Neuropathology is a histology specialty unto itself. Most hospitals and healthcare facilities will refer patients to a neuropathology center. Specimens can be procured by neurosurgery (i.e. tumor samples, brain biopsies, peripheral nerve biopsies, skeletal muscle biopsy) or post mortem (i.e. whole brain or spinal cord).

While your laboratory may not receive neuropathology specimens, there may be times when you might be consulted regarding fixation and processing of such specimens. Brain and spinal cord biopsies are tiny in nature, and the specimens are usually “sticky”. Parafilm or a piece of polythene, folded over to prevent drying, may be used to receive and transport fresh specimens. These may subsequently be frozen for rapid frozen section diagnosis.

Alternatively, 10% neutral buffered formalin may be used as a fixative for routine processing of larger tissue samples (i.e. post mortem specimens) into paraffin blocks. Subsequent processing protocols employ long processing times, to facilitate complete dehydration and infiltration of paraffin into the myelin.

It is important to note that brain, spinal and nerve tissue may contain transmissible spongiform encephalopathies (TSE) or prion diseases, which are neurodegenerative diseases that can affect humans and a variety of domestic and wild animal species. Prions are the causative agent of Creutzfeldt-Jakob disease in humans. The resulting holes in the brain tissue are remarkable (Figure 1 and 2). These infective prion agents are not inactivated by 10% formalin, so they remain potentially infectious, even after routine processing into paraffin. Formalin-fixed and paraffin-embedded tissues, especially of the brain, remain infectious. Treatment of formalin-fixed tissues from suspected cases for 30 min in 96% formic acid or phenol before histopathologic processing is considered to inactivate the prions, but such treatment may severely distort the microscopic neuropathology (Ref 4).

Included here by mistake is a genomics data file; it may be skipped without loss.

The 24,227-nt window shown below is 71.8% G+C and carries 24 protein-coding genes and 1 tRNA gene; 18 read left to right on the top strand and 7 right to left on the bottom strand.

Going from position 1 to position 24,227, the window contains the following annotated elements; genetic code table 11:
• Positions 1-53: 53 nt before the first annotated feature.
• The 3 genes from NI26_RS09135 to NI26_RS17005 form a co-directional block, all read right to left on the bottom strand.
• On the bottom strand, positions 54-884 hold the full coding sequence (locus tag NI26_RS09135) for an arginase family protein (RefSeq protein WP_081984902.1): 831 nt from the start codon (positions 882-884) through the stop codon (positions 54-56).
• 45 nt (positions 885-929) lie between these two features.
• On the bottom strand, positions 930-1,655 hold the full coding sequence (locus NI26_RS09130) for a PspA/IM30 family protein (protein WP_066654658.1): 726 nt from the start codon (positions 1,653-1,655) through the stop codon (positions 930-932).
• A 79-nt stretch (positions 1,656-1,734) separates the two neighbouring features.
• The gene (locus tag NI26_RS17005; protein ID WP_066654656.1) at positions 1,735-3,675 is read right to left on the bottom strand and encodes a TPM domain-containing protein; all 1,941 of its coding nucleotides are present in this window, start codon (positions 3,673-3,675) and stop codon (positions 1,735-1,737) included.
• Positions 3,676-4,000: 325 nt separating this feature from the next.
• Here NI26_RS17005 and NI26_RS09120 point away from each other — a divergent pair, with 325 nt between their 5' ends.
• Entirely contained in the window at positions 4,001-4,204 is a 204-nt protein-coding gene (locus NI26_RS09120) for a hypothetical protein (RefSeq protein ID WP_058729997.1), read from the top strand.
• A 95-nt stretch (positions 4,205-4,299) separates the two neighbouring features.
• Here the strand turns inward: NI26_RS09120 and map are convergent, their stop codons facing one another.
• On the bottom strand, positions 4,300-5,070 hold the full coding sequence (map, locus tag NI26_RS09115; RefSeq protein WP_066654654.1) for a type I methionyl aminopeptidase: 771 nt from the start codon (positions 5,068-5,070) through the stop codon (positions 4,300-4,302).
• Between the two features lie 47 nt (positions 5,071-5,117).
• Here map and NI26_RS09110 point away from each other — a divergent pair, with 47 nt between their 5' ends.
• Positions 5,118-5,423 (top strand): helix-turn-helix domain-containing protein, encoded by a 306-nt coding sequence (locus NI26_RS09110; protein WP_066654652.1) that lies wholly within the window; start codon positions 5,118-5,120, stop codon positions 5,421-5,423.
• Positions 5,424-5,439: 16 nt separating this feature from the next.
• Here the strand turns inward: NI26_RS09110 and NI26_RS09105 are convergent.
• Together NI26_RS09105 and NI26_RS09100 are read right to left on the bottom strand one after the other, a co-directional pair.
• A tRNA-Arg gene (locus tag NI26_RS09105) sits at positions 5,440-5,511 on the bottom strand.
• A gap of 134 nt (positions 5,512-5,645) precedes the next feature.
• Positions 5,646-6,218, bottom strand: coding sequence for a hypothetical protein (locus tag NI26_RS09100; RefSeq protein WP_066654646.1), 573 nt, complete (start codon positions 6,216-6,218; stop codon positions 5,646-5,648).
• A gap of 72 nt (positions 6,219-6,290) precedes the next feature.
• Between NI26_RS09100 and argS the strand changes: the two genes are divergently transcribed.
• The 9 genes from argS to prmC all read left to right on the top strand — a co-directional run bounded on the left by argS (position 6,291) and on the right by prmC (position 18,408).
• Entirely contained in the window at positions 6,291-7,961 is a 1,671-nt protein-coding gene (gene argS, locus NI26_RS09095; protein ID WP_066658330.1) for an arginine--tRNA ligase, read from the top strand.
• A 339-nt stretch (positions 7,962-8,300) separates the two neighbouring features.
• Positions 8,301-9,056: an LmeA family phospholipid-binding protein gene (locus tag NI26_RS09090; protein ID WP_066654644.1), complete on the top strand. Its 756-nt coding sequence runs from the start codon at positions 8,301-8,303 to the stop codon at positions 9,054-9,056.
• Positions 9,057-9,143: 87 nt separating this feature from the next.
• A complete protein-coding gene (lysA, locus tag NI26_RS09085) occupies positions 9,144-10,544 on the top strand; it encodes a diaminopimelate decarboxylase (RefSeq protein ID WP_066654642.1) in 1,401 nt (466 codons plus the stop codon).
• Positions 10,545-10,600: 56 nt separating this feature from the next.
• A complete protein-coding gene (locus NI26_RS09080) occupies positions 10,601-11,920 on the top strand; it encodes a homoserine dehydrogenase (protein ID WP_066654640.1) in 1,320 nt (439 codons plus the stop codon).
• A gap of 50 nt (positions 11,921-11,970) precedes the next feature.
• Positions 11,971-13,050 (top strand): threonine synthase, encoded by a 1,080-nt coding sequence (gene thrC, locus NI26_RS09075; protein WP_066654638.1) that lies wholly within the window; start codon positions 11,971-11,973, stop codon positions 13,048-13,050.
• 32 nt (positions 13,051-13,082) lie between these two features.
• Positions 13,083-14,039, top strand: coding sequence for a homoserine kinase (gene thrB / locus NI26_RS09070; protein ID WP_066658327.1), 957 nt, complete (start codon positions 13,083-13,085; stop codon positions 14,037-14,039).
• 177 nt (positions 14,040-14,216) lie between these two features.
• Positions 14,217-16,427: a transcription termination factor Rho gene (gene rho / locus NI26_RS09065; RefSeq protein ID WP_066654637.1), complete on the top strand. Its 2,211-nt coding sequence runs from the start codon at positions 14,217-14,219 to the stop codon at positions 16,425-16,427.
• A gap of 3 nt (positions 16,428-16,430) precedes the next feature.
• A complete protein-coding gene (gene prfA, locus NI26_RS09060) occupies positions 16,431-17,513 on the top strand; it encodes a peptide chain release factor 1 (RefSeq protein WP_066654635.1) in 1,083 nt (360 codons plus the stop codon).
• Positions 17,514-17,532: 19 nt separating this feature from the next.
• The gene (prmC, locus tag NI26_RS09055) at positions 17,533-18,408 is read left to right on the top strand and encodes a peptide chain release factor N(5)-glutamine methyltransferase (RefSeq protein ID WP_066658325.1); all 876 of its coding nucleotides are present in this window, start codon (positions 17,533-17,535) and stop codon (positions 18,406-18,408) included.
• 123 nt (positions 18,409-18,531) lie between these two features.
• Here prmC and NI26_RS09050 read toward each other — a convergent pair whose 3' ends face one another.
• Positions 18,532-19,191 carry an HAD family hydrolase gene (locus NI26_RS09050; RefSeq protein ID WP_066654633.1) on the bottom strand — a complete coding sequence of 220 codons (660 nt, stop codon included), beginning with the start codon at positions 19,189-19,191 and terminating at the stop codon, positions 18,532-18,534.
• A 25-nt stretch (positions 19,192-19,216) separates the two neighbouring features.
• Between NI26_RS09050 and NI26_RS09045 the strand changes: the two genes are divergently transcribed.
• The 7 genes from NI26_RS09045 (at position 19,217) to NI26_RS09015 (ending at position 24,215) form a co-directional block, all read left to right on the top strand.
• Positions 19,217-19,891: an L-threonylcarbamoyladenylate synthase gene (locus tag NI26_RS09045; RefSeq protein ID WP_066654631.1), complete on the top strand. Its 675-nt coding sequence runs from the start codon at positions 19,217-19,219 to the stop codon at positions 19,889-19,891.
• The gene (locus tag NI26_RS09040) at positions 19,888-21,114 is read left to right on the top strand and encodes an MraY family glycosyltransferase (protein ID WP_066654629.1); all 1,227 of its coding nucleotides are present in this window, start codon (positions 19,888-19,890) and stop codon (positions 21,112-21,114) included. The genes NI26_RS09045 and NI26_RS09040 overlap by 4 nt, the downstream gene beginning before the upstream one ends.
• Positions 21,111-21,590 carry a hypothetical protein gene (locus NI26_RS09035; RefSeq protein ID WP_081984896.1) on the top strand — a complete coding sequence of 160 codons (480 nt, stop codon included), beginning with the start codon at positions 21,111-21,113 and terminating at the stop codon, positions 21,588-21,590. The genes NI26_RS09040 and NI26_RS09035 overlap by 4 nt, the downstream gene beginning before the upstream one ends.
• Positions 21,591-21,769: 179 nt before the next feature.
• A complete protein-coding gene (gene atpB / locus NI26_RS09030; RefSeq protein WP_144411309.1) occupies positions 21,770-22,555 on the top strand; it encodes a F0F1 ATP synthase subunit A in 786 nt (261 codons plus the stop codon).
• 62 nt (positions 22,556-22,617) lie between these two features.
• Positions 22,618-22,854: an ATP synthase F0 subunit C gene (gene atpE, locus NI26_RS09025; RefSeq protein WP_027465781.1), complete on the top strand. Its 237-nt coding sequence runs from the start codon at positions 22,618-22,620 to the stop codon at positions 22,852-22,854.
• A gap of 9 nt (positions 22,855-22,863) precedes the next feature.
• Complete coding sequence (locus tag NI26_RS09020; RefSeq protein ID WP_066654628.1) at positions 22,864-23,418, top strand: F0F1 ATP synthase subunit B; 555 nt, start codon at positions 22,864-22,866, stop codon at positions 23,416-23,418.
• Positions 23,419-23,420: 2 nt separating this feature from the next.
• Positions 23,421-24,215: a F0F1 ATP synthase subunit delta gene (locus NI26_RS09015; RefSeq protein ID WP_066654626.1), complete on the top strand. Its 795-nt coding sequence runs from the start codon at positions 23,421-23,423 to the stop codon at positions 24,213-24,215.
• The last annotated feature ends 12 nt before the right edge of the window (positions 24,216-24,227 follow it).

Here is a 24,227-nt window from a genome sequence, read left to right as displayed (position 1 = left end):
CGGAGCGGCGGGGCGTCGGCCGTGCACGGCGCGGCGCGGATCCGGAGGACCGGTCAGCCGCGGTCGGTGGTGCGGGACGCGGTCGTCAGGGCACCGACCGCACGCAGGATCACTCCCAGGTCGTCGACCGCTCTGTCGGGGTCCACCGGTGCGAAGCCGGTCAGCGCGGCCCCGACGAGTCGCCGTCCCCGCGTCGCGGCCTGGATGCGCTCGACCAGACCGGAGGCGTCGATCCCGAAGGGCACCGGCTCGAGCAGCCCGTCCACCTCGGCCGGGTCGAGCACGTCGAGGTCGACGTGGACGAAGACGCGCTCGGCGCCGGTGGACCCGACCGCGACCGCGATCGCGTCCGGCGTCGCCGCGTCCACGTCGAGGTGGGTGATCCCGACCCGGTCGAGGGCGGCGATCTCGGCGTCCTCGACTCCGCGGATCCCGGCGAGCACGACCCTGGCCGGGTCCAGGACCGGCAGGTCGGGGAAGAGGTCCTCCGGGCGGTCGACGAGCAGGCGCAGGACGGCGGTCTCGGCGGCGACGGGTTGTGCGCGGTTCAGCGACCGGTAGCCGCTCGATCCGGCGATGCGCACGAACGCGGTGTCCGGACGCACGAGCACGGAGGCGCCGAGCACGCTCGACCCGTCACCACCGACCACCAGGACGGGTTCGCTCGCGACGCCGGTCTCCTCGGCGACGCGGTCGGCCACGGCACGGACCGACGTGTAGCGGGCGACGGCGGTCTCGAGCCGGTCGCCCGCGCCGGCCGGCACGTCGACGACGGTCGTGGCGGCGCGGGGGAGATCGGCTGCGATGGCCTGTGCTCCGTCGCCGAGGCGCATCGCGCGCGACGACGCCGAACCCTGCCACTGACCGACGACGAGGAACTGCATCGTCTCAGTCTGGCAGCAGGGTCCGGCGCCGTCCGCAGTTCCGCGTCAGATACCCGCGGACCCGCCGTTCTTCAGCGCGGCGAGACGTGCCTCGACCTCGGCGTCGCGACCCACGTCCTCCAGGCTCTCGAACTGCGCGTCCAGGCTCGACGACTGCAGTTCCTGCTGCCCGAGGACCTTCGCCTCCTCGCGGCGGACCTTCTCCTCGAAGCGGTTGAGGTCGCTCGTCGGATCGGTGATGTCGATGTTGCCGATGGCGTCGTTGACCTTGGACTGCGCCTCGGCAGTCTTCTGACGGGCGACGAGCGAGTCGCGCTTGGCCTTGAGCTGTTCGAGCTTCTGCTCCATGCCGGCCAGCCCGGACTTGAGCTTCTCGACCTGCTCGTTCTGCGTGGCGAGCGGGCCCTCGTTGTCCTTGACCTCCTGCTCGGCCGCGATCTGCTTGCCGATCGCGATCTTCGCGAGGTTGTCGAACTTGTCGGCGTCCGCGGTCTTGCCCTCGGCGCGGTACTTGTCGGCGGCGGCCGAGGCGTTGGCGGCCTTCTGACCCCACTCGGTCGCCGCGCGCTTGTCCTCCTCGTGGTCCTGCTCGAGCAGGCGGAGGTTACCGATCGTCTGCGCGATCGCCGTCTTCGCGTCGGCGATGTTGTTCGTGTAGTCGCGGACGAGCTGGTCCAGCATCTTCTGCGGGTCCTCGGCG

The safest method for ensuring that there is no risk of residual infectivity on contaminated instruments and other materials is to discard and destroy them by incineration.

The following is taken from two references: (1) National Geographic, “The Invisible War on the Brain.” February 2015, and (2) the “Neurologic Rehabilitation Institute at Brookhaven Hospital’ website.

“Military Brain Injury Study (Brookhaven Institute) Taking a play from the playbook of the National Football League, the US Military has created a “Brain Bank” repository program for the study of Traumatic Brain Injury (TBI) in veterans called the Center for Neuroscience and Regenerative Medicine Brain Tissue Repository for Traumatic Brain Injury. The donations are entirely voluntary and the study is not allowed to approach family members of the deceased to request donations to the study.

Since the launching of the study launched in June of 2013, the program has received numerous requests for information along with brain donations. The lab is attempting to collect several hundred brains from soldiers with and without a history of TBI. The goal of the research is to study the sections of the brain that are most susceptible to damage, as well as possible symptoms related to those damaged areas.

Per a recent article in Forbes magazine, Dr. Daniel Perl, the director of the repository cautioned “against the impulse to lump soldiers and football players together before the repository research is completed. Football players may bash their heads on a regular basis, but they aren’t exposed to explosions. “It’s important for us to not just say, ‘Okay he’s got tau, he’s like a football player.’”

Discovery of the similarities and differences between combat trauma injuries and those found in the NFL studies could prove to be very interesting.

H&E Stain of Normal Brain Tissue
H&E Stain of Brain Tissue
Skin Specimen X40
Blast In the brain


  1. National Geographic. “The Invisible War on the Brain.” February 2015.
  2. Neurologic Rehabilitation Institute at Brookhaven Hospital